Raspberry pi camera

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Description: 

The Camera Module is a custom designed add-on for Raspberry Pi. It attaches to Raspberry Pi by way of one of the two small sockets on the board upper surface. This interface uses the dedicated CSI interface, which was designed especially for interfacing to cameras. The CSI bus is capable of extremely high data rates, and it exclusively carries pixel data.

The board itself is tiny, at around 36mm x 36mm highlight of our module is that the Lens is replaceable compared to official one, making it perfect for mobile or other applications where size and image quality are important. It connects to Raspberry Pi by way of a short ribbon cable. The camera is connected to the BCM2835 processor on the Pi via the CSI bus, a higher bandwidth link which carries pixel data from the camera back to the processor. This bus travels along the ribbon cable that attaches the camera board to the Pi.

The sensor itself has a native resolution of 5 megapixel, and has a fixed focus lens onboard. In terms of still images, the camera is capable of 2592 x 1944 pixel static images, and also supports 1080p30, 720p60 and 640x480p60/90 video.

The camera is supported in the latest version of Raspbian, Raspberry Pi's preferred operating system.

Features:

  • Raspberry Pi HD Camera
  • High-Definition video camera for Raspberry Pi Model A or B.
  • Omnivision 5647 sensor in a fixed-focus module with replaceable Lense
  • Lens holder: M12x0.5 or CS Mount
  • 5MPixel sensor
  • Integral IR filter
  • Still picture resolution: 2592 x 1944
  • Max video resolution: 1080p
  • Max frame rate: 30fps
  • Size: 36 x 36 mm
  • Connection by flat ribbon cable to 15-pin MIPI Camera Serial Interface (CSI) connector S5 on Raspberry Pi computer board
  • The Camera Lens for Raspberry Pi Camera Board is LS-40136

How to use the Raspberry Pi camera software

raspivid is a command line application that allows you to capture video with the camera module, while the applicationraspistill allows you to capture images.

-o or –output specifies the output filename and -t or –timeout specifies the amount of time that the preview will be displayed in milliseconds. Note that this set to 5s by default and that raspistill will capture the final frame of the preview period.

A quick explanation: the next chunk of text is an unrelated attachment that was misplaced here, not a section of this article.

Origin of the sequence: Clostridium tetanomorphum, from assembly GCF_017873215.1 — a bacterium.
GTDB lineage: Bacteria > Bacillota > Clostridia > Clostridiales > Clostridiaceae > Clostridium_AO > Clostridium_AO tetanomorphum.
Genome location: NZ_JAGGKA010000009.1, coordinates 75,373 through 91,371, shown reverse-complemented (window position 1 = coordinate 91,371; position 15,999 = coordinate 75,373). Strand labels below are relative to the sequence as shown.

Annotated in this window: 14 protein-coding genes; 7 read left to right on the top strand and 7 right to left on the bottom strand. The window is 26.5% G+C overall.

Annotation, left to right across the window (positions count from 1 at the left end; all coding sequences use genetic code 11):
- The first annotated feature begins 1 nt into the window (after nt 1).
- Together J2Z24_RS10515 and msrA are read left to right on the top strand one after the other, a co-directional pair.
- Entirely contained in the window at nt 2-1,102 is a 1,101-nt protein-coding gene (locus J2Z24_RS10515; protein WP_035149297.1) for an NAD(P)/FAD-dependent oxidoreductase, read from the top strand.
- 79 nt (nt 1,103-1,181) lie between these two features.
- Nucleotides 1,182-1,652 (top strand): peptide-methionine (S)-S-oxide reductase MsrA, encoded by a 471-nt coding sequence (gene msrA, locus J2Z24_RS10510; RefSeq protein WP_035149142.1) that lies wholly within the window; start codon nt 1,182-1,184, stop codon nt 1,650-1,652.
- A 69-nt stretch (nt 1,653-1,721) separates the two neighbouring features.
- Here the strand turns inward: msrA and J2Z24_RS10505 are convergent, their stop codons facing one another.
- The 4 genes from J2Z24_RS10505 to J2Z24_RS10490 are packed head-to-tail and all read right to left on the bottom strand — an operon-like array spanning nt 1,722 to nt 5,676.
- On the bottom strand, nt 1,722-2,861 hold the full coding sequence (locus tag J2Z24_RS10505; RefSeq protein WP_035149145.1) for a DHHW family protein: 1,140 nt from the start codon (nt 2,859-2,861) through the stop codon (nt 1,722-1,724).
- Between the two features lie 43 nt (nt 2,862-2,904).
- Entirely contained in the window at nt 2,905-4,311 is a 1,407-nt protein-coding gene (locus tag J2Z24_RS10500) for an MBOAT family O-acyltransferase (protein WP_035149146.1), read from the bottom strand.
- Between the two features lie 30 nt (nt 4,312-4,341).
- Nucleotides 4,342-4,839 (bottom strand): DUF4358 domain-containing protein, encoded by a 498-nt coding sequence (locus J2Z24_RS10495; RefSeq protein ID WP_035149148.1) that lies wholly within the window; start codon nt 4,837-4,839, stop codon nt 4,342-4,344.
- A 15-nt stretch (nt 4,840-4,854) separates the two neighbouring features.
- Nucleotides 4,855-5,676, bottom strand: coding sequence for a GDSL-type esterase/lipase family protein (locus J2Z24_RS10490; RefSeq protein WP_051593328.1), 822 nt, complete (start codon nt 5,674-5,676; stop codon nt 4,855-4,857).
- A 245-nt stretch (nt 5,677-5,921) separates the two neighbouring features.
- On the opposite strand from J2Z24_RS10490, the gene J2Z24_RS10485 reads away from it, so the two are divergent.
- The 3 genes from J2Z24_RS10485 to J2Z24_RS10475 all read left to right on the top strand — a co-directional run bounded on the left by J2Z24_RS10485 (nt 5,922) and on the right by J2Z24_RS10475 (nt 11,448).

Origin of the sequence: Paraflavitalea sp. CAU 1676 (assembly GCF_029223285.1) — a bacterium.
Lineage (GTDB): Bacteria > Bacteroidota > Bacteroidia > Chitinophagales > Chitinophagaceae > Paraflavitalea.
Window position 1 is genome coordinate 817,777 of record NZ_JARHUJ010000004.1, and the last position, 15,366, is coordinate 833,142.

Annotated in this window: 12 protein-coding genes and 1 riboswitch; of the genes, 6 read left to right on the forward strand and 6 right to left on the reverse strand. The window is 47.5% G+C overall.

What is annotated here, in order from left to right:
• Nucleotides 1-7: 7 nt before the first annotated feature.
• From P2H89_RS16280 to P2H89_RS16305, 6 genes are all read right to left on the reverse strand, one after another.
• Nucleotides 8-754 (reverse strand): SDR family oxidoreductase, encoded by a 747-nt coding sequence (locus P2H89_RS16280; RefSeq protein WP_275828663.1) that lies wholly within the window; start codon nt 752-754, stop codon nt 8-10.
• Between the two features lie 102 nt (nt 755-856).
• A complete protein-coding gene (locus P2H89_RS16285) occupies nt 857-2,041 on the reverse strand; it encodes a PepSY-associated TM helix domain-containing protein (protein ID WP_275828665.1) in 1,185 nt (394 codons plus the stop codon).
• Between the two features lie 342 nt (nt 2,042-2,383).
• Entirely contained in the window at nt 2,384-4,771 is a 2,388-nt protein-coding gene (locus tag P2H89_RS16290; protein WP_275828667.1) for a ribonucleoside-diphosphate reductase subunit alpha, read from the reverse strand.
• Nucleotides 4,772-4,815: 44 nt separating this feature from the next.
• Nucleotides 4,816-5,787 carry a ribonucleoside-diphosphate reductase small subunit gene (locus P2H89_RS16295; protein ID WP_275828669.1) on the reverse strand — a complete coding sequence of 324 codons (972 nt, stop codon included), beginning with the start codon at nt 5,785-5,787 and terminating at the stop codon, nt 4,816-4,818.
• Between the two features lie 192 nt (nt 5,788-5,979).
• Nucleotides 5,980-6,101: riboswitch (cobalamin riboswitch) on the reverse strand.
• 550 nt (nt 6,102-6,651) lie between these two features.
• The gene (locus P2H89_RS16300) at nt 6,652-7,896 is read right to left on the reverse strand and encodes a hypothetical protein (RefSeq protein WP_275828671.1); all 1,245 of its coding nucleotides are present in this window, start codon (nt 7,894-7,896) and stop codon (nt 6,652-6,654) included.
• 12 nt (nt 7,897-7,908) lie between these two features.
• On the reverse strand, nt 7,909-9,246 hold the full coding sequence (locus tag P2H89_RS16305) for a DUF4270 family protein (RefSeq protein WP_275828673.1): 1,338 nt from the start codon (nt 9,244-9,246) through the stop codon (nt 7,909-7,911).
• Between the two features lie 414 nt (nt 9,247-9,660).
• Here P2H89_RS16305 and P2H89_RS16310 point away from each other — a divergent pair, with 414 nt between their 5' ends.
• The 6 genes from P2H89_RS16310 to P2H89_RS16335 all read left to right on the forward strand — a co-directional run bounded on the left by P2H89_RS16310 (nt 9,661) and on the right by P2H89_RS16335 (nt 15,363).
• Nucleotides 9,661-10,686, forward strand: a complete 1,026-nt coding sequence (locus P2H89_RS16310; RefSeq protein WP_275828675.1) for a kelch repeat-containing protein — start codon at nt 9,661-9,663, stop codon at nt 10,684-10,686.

-d or –demo runs the demo mode that will cycle through the various image effects that are available.

Example commands

Capture an image in jpeg format:

#raspistill -o image.jpg

Capture a 5s video in h264 format:

#raspivid -o video.h264

Capture a 10s video:

#raspivid -o video.h264 -t 10000

Capture a 10s video in demo mode:

#raspivid -o video.h264 -t 10000 -d

To see a list of possible options for running raspivid or raspistill, you can run:

#raspivid | less

#raspistill | less

Use the arrow keys to scroll and type q to exit.

Extended documentation is available.

Note that we recommend that you change SSH password if you are using a camera, in order to prevent unwanted access.

How to stream video from the Raspberry Pi camera over a network

To view the feed on Linux

Install the dependencies by running the following in a terminal:

sudo apt-get install mplayer netcat

Find your IP address by running ifconfig. (Your IP address will be listed in the console output and will probably be of the form 192.168.1.XXX).

Run the following command in a terminal to view the feed using MPlayer:

#nc -l -p 5001 | mplayer -fps 31 -cache 1024 -

To view the feed on Windows

Install and run Linux instead.

Find your IP address by running ipconfig. (Your IP address will be listed in the console output and will probably be of the form 192.168.1.XXX).

Download MPlayer & Netcat.( netcat is a tool which allows sending data over the network, its used to send the video from raspberry pi to the computer )

Note that your browser may complain that these files are malicious, as they are unsigned executables.

Press the Windows key and the ‘r’ key simultaneously to bring up the “Run” dialog. Enter cmd.exe into the dialog and press enter/return to open a DOS prompt.

Enter the following command at the prompt to view the feed using MPlayer:

[Path to nc.exe]\nc.exe -L -p 5001 | [Path to mplayer.exe]\mplayer.exe -fps 31 -cache 1024 -

To view the feed on OS X

Download MPlayer.

Alternatively, you can download mplayer using Brew, which we recommend.

Find your IP address by running ifconfig. (Your IP address will be listed in the console output and will probably be of the form 192.168.1.XXX).

Run the following command in Terminal to view the feed using MPlayer:

#nc -l -p 5001 | mplayer -fps 31 -cache 1024 -

To view the feed on a Raspberry Pi:

Find your IP address by running ifconfig. (Your IP address will be listed in the console output and will probably be of the form 192.168.1.XXX).

Run the following commands in a terminal on the receiving Pi:

mkfifo buffer

#nc -p 5001 -l > buffer | /opt/vc/src/hello_pi/hello_video/hello_video.bin buffer

To transmit the feed from the Pi with camera module attached

After setting up the “receiving” machine as per the instructions above, run the following commands in a terminal on the “transmitting” Pi:

#raspivid -t 999999 -o – | nc [insert the IP address of the client] 5001

You can then use the commands listed in the “How to use the Raspberry Pi camera software” section above to change the capture time or to add a video effect.

 

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Price: $45.99
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